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Mike deGruy

Hillary Hauser

Mike deGruy


Mike deGruy: 1951-2012

Underwater Cinematographer


On April 2, 1978, Mike deGruy and a fellow researcher were diving in a little known area of the Eniwetok Atoll. Mike was taking still photographs when he was violently attacked by a grey reef shark, which ripped the top of his right arm off and left him bleeding profusely in the “sharky” waters of the lagoon. His diving partner was less severely attacked by the same shark. They were 10 miles out, with no land in sight and nobody in their 21 foot boat to help. Needless to say, things were grim for the two researchers as they were separated at the surface – each left alone to deal with a dire situation in the middle of a lonely ocean…

As a member of the Academy of Underwater Arts and Sciences Board of Directors, I was reading the above account after asking Mike deGruy for his biography and curriculum vitae. Santa Barbara ocean photographer Bob Evans (who was also on the AUAS Board) and I wanted to nominate him for a NOGI Award. DeGruy had produced a prodigious body of ocean work, and received numerous awards for it, and we couldn’t believe he hadn’t already won the NOGI. The New Orleans Grand Isle award is considered the Oscar of the ocean world, its awardees constituting a Who’s Who of the ocean world: Jacques Cousteau, Peter Benchley, Sylvia Earle, Robert Ballard, James Cameron, Lloyd Bridges, and many other ocean luminaries.

I remember precisely where I was when I realized what level of talent Mike deGruy had in the realm of underwater cinematography. I was in the audience of an underwater film festival at UCSB’s Campbell Hall, where Mike showed a composite of his most acclaimed footage: 1) Enormous orcas attacking sea lions in the frozen north – giant, incredible, wild, and awful footage, with Mike in the frozen water amid the sea lions (!); 2) a tiny yellow pufferfish blowing itself up as big as it could possibly get when it was suddenly attacked by an eel – blowing and finning as fast as possible with its little fins, while the eel worked and worked on gulping it down until…until….the pufferfish got away! 3) A shark leaping out of the ocean and grabbing an albatross, the bird struggling and struggling to get out of the shark’s jaw, looking more and more mangled as the shark kept chomping, and every time the shark mouth opened, the bird repositioned itself, and finally the albatross got away!

The cruelest news in the world came to us on February 3, when we heard that Mike had not gotten away from a terrible helicopter crash in Australia. He was working on a National Geographic/James Cameron expedition that was the beginning of a major documentary, Deep Challenge, to be followed up by a television series.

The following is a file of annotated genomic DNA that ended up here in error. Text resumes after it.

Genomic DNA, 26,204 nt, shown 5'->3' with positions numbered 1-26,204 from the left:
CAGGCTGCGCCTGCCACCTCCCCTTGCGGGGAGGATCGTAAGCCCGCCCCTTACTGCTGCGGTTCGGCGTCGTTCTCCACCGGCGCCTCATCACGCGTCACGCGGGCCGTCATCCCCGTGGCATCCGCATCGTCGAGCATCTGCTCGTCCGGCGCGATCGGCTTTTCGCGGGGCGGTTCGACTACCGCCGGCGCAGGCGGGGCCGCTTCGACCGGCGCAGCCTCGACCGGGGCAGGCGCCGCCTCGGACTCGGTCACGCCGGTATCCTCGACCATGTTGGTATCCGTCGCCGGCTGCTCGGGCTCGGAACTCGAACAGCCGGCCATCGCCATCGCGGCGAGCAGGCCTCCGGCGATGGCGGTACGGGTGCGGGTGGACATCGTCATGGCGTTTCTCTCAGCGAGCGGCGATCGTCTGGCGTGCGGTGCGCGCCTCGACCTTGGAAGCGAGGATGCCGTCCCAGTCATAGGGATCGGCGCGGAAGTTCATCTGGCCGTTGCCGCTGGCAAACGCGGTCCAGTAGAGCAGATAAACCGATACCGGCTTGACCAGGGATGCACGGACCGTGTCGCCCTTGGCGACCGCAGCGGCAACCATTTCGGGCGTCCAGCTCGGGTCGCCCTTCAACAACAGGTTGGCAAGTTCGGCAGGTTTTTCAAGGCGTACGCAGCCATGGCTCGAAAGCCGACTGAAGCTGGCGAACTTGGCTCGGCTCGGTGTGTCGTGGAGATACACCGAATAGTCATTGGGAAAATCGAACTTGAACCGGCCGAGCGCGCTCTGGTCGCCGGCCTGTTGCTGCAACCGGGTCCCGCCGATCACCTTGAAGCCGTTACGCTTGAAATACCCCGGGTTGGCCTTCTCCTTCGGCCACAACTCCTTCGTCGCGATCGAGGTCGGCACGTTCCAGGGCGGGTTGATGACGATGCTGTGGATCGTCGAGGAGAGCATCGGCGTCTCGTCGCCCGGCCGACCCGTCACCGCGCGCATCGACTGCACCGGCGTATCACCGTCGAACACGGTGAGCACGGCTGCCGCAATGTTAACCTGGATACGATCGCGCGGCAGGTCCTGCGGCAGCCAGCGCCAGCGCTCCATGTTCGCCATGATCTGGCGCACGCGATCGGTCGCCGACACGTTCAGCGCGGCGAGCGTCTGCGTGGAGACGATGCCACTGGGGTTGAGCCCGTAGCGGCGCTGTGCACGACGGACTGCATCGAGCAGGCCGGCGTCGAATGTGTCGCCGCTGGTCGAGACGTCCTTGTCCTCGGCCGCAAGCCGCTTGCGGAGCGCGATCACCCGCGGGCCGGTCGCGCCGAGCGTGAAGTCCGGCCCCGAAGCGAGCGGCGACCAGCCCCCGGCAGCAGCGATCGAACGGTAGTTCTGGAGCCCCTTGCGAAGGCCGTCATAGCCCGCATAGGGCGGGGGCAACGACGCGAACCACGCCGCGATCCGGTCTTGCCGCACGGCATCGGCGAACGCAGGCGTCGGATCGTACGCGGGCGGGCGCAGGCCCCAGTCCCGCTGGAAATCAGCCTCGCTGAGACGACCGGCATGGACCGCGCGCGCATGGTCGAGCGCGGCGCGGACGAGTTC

Over a thousand people gathered for Mike’s memorial celebration at the Fess Parker Red Lion on Sunday, February 12. Jim Cameron told the attendees how he heard the tragic news, how it made his expedition “suddenly irrelevant,” and how they eventually started again because projects like this represented everything Mike and his colleague Andrew Wight – an experienced helicopter pilot who died with Mike as they set out on a location search – stood for. “We’re going to go on,” Cameron said, “and Mike will be my guardian spirit.”

Mike’s own guardian spirit was Mimi Armstrong deGruy. They met when Mimi was an associate producer for Ted Turner making a film about the American Trust Territories in the Pacific. They decided to hire a Hawaiian crew rather than bring a crew from Atlanta, and Mike got the call.

One of the speakers at Sunday’s memorial service, Mike’s childhood buddy Paul Atkins, said Mike told him of their meeting, “She’s the one!” and they were married two years later. With their company, The Film Crew, established in Santa Barbara in 1979, Mike and Mimi began to make nature films together and carried on a wonderful filmmaking business. They also established a home near the beach, where they raised Max and Frances, their two teen-aged children, and received friends from all over the planet. At the time of his passing, Mike was doing work on the Deepwater Horizon oil spill in the Gulf of Mexico, his son Max working with him during at least one shoot to get underwater footage of the environmental disaster.

I met Mike in the beginnings of Heal the Ocean, which formed in 1998. He came to me and said “I want to help!” and by 2005 he was on the HTO Advisory Board. For a lot of organizations, being on the advisory board can be an inactive position, but Mike would call and assist. He was a backup diver on our earliest dives on a sewer outfall that involved a big NOAA ship and the Deep Rover submersible. He called and came by when controversy broke out, eager to resolve conflict, always gentle, always kind. He loved the ocean and would do anything for it.